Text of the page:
Lansing and Tryon. They are among the most secure facilities in New York State for girls who have crossed the law — remote state-run institutions located far from New York City, where most of their inmates are from. And to the girls who are sent there, the facilities are notorious.
“They restrain you for no reason,” Antoinette, a 17-year-old, said in an interview last week. She was confined at Tryon Girls Center, near Albany, after she was found to have committed a robbery. “They throw you down and mush your face into the floor,” she said. “It’s just like having rug burns on your face. They make girls cry and are always doing strip searches.”
Antoinette, whose last name was withheld to protect her privacy, was among 30 girls whose bleak accounts of life at Tryon and at Lansing Residential Center, near Ithaca, inform a harshly critical report about the centers released today by Human Rights Watch and the American Civil Liberties Union.
Human Rights Watch has investigated conditions at juvenile centers for boys elsewhere in the United States and other countries. But this was its first look at incarceration of girls, and the report’s author, Mie Lewis, said she chose New York because of the size of its juvenile population and indications of problems at its institutions.
In New York State, girls represented 14 percent of the children taken into custody in 1994; 10 years later, the number had grown to more than 18 percent. A majority of the girls at Lansing and Tryon are 15 and 16, but some are as young as 12.
The 134-page report concludes that girls in the two centers, which together house about 150 girls, are being abused and neglected — violently restrained for minor infractions, subjected to sexual harassment and assault, cut off from families, and provided little rehabilitation.
Ms. Lewis, a lawyer and Aryeh Neier Fellow at Human Rights Watch and the A.C.L.U., said she was refused access to the facilities, which are operated by the State Office of Children and Family Services. But she combed through grievance reports and other documents obtained through the Freedom of Information Law and interviewed formerly and currently incarcerated girls.
“In other countries, we are always given access and we’ve been able to visit the facilities and talk to kids,” she said. “With O.C.F.S., it’s an incredibly closed and secretive agency. And then when kids are sent to these facilities, it’s like they are dropped into a black hole.”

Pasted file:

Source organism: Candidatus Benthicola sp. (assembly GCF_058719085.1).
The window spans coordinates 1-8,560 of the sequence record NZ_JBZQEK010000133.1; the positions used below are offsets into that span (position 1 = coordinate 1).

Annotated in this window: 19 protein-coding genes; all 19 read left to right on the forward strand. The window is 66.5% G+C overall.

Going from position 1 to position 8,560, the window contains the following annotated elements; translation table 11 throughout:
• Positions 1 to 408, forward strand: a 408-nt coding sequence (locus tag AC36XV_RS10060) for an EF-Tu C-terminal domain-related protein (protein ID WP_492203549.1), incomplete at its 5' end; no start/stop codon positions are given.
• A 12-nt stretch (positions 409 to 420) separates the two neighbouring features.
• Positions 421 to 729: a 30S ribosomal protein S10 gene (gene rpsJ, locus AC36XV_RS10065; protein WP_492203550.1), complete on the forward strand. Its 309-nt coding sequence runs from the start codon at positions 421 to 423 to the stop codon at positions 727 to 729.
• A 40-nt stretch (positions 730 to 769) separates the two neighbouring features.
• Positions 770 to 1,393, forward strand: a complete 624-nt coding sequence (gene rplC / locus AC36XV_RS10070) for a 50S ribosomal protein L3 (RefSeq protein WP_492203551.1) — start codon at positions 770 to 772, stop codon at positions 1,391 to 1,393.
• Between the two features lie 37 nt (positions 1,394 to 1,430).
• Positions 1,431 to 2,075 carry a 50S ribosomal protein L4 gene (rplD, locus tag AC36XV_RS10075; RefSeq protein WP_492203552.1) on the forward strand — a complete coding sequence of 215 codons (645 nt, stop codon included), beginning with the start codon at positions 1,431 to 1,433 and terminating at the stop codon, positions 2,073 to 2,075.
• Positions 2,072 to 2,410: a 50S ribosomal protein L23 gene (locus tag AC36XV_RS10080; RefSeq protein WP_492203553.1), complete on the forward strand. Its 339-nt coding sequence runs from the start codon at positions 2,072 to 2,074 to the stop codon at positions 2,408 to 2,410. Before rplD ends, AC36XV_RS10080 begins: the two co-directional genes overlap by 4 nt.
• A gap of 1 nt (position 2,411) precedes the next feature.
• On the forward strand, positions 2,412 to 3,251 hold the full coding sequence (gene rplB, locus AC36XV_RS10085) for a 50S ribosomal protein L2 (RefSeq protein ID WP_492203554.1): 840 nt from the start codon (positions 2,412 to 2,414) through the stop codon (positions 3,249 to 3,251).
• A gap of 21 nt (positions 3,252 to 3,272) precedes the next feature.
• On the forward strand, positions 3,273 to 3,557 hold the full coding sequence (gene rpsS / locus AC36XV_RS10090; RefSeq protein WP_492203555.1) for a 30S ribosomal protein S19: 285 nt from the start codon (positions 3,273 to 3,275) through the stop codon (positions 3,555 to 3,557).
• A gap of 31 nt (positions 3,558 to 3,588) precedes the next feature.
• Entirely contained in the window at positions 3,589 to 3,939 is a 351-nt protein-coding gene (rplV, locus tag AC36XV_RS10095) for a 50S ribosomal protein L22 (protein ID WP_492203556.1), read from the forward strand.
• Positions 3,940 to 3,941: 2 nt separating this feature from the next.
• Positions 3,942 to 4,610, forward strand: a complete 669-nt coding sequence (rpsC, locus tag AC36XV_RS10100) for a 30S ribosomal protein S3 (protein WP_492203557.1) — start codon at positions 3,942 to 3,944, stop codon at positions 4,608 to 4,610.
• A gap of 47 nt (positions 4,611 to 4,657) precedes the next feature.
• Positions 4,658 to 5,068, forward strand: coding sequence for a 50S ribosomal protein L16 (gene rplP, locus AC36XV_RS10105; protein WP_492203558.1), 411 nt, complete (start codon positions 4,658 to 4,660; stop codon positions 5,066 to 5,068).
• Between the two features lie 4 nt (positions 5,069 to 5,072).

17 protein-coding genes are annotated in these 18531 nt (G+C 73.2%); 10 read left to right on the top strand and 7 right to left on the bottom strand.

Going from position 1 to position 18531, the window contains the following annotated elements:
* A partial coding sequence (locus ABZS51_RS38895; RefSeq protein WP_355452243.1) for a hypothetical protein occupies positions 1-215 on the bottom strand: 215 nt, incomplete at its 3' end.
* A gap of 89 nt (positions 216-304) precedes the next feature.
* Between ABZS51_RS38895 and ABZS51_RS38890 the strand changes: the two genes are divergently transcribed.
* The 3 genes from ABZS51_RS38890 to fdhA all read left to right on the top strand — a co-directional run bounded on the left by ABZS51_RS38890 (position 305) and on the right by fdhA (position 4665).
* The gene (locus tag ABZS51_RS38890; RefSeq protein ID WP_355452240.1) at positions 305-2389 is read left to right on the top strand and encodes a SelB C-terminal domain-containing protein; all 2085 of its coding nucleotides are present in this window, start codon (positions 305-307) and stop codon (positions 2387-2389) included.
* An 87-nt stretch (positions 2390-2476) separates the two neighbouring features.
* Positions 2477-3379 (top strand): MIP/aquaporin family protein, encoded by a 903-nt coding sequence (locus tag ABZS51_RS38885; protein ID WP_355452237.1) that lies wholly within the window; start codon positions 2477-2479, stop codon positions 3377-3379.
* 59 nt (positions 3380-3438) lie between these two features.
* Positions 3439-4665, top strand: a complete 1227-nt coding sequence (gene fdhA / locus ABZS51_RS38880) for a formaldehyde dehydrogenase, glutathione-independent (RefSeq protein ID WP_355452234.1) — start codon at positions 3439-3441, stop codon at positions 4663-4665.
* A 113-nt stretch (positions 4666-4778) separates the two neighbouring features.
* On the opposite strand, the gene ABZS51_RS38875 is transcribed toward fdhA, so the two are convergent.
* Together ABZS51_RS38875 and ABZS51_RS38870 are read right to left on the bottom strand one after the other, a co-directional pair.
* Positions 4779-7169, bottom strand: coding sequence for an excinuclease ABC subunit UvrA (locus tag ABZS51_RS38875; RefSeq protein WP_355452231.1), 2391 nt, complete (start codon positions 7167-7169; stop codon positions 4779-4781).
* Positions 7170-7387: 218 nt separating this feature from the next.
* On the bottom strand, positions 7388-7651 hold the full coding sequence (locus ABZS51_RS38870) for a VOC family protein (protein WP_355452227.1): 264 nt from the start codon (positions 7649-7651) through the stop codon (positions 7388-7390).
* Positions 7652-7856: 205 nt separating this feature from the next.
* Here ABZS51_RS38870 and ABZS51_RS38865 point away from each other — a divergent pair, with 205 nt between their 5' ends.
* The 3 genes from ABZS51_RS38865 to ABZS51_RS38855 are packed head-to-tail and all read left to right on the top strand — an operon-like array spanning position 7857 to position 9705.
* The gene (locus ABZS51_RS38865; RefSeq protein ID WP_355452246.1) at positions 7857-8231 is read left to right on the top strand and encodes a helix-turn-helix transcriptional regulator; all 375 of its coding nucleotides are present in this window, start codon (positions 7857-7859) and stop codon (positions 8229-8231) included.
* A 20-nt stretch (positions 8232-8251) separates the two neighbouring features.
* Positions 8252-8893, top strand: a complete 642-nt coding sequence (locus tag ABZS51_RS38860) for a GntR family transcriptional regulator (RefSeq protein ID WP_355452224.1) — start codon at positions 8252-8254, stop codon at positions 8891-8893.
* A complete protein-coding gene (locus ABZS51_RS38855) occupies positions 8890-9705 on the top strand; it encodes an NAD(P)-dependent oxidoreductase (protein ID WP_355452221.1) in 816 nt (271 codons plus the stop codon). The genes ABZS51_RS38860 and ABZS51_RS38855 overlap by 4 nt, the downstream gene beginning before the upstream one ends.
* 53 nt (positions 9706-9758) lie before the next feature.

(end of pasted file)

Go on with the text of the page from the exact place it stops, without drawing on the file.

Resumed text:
The report calls on the state to curtail the use of a face-down restraint technique, in which girls are thrust to the floor and handcuffed. The report makes numerous other recommendations, from providing better education and assuring access to mental health services to limiting male staff members in girls’ living quarters.
A spokesman for the Office of Children and Family Services, Brian Marchetti, criticized Human Rights Watch and the A.C.L.U. for not providing a copy of the report to the agency before its release, as the two groups did for the news media. “We have to question their motives,” Mr. Marchetti said. “Is it to improve programs for children or is it to see their name in headlines and promote their agenda?”
Mr. Marchetti said the agency provided Ms. Lewis with 5,500 pages of material and granted her an interview in April with the agency’s commissioner, John A. Johnson, and senior staff members. He said that access to the facilities themselves is granted to researchers only after receipt of a research proposal and that Ms. Lewis never presented one.
As for criticisms of Lansing and Tryon, Mr. Marchetti said the agency had “zero tolerance” for any kind of “sexual misconduct” between employees and residents.
The report quotes girls who had worked as prostitutes who felt they were singled out by male staff members. A number of those girls complained of harassment, unwanted touching and sexual contact.
One girl, identified as Ebony V., who was 16 at the time of her confinement, recalled in the report an episode in which she was having sex in the office of a male staff member at Lansing when another male employee walked in on them. “He said: ‘Oh, oh, oh, oh I’m sorry’ and closed the door. It’s crazy, isn’t it?” the report quotes her as saying.
Mr. Marchetti also defended the educational offerings at the centers. Across the agency’s facilities in general, two-thirds of the young people score below grade level in reading and math upon entering. While at the institutions, he said, they improve on average by two grade levels.
One of the most stinging criticisms leveled by the report centers on the use of a face-down restraint. The report describes how girls are seized from behind and pushed to the floor, their arms held in place or put in handcuffs. The restraint is used for such infractions as not making a bed properly or not raising one’s hand before speaking, the report said.
The agency’s regulations say that such restraints are to be used to prevent children from harming themselves and others, but, Ms. Lewis said, the agency’s internal policy is decidedly more lax.
Mr. Marchetti said restraints were used to prevent harm and also to “de-escalate situations.” Asked whether they were used excessively, he said that “all staff in Office of Children and Family Services facilities are mandated reporters,” meaning they must report abuse to the authorities.
Juanita Crawford, 19, who spent a year and a half at Lansing after she was found guilty of reckless endangerment and conspiracy and is now an intern at the A.C.L.U., said in an interview that she was restrained after not moving quickly enough to dispose of her food tray and talking back to a staff member.
“He takes you and hooks your arms backwards with a lot of force, and it hurts, and you’re dropped face down,” she said. “It’s almost like getting tripped.”